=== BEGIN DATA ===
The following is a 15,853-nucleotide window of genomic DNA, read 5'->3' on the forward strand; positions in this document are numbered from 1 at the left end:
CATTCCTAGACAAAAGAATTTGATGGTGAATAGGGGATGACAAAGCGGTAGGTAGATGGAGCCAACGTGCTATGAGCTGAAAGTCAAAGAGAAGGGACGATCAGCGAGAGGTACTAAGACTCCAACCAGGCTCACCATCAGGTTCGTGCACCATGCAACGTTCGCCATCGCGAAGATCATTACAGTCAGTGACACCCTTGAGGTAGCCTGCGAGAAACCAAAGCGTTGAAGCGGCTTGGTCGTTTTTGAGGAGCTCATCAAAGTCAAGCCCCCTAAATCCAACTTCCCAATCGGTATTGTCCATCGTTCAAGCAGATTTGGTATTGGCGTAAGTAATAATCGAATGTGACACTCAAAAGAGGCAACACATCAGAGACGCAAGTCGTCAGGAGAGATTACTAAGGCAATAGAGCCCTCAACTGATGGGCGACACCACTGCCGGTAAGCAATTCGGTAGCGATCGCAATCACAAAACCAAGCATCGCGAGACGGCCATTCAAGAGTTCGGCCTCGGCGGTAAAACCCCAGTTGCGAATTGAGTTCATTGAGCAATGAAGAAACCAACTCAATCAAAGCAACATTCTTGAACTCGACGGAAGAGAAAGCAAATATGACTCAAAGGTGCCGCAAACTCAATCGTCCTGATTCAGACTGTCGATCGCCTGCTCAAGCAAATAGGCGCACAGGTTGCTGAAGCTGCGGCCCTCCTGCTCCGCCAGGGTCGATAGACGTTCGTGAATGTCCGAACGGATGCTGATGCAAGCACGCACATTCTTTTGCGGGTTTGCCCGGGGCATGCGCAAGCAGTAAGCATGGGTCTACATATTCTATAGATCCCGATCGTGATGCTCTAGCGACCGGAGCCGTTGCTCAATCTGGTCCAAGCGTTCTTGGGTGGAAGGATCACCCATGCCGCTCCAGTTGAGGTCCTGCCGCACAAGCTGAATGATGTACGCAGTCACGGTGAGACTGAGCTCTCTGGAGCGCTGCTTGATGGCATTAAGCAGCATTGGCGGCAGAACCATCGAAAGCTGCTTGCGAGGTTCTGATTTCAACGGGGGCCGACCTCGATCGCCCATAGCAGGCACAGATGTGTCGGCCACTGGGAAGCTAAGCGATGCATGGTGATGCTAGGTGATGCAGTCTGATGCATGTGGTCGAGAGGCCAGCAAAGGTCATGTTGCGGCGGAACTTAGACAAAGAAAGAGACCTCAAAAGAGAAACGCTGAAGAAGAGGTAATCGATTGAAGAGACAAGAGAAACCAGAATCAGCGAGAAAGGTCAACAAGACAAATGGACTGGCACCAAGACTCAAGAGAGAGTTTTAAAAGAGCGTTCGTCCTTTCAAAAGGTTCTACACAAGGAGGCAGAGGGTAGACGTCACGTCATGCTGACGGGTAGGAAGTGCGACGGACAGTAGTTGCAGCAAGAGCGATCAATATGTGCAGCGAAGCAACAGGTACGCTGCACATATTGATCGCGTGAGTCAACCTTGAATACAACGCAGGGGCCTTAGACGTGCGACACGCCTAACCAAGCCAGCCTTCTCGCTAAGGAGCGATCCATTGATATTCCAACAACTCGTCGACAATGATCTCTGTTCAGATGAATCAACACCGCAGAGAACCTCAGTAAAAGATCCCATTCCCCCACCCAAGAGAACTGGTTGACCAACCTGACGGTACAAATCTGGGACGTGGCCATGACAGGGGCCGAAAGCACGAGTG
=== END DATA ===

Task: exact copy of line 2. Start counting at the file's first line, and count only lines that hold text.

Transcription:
CATTCCTAGACAAAAGAATTTGATGGTGAATAGGGGATGACAAAGCGGTAGGTAGATGGAGCCAACGTGCTATGAGCTGAAAGTCAAAGAGAAGGGACGATCAGCGAGAGGTACTAAGACTCCAACCAGGCTCACCATCAGGTTCGTGCACCATGCAACGTTCGCCATCGCGAAGATCATTACAGTCAGTGACACCCTTGAGGTAGCCTGCGAGAAACCAAAGCGTTGAAGCGGCTTGGTCGTTTTTGAGGAGCTCATCAAAGTCAAGCCCCCTAAATCCAACTTCCCAATCGGTATTGTCCATCGTTCAAGCAGATTTGGTATTGGCGTAAGTAATAATCGAATGTGACACTCAAAAGAGGCAACACATCAGAGACGCAAGTCGTCAGGAGAGATTACTAAGGCAATAGAGCCCTCAACTGATGGGCGACACCACTGCCGGTAAGCAATTCGGTAGCGATCGCAATCACAAAACCAAGCATCGCGAGACGGCCATTCAAGAGTTCGGCCTCGGCGGTAAAACCCCAGTTGCGAATTGAGTTCATTGAGCAATGAAGAAACCAACTCAATCAAAGCAACATTCTTGAACTCGACGGAAGAGAAAGCAAATATGACTCAAAGGTGCCGCAAACTCAATCGTCCTGATTCAGACTGTCGATCGCCTGCTCAAGCAAATAGGCGCACAGGTTGCTGAAGCTGCGGCCCTCCTGCTCCGCCAGGGTCGATAGACGTTCGTGAATGTCCGAACGGATGCTGATGCAAGCACGCACATTCTTTTGCGGGTTTGCCCGGGGCATGCGCAAGCAGTAAGCATGGGTCTACATATTCTATAGATCCCGATCGTGATGCTCTAGCGACCGGAGCCGTTGCTCAATCTGGTCCAAGCGTTCTTGGGTGGAAGGATCACCCATGCCGCTCCAGTTGAGGTCCTGCCGCACAAGCTGAATGATGTACGCAGTCACGGTGAGACTGAGCTCTCTGGAGCGCTGCTTGATGGCATTAAGCAGCATTGGCGGCAGAACCATCGAAAGCTGCTTGCGAGGTTCTGATTTCAACGGGGGCCGACCTCGATCGCCCATAGCAGGCACAGATGTGTCGGCCACTGGGAAGCTAAGCGATGCATGGTGATGCTAGGTGATGCAGTCTGATGCATGTGGTCGAGAGGCCAGCAAAGGTCATGTTGCGGCGGAACTTAGACAAAGAAAGAGACCTCAAAAGAGAAACGCTGAAGAAGAGGTAATCGATTGAAGAGACAAGAGAAACCAGAATCAGCGAGAAAGGTCAACAAGACAAATGGACTGGCACCAAGACTCAAGAGAGAGTTTTAAAAGAGCGTTCGTCCTTTCAAAAGGTTCTACACAAGGAGGCAGAGGGTAGACGTCACGTCATGCTGACGGGTAGGAAGTGCGACGGACAGTAGTTGCAGCAAGAGCGATCAATATGTGCAGCGAAGCAACAGGTACGCTGCACATATTGATCGCGTGAGTCAACCTTGAATACAACGCAGGGGCCTTAGACGTGCGACACGCCTAACCAAGCCAGCCTTCTCGCTAAGGAGCGATCCATTGATATTCCAACAACTCGTCGACAATGATCTCTGTTCAGATGAATCAACACCGCAGAGAACCTCAGTAAAAGATCCCATTCCCCCACCCAAGAGAACTGGTTGACCAACCTGACGGTACAAATCTGGGACGTGGCCATGACAGGGGCCGAAAGCACGAGTG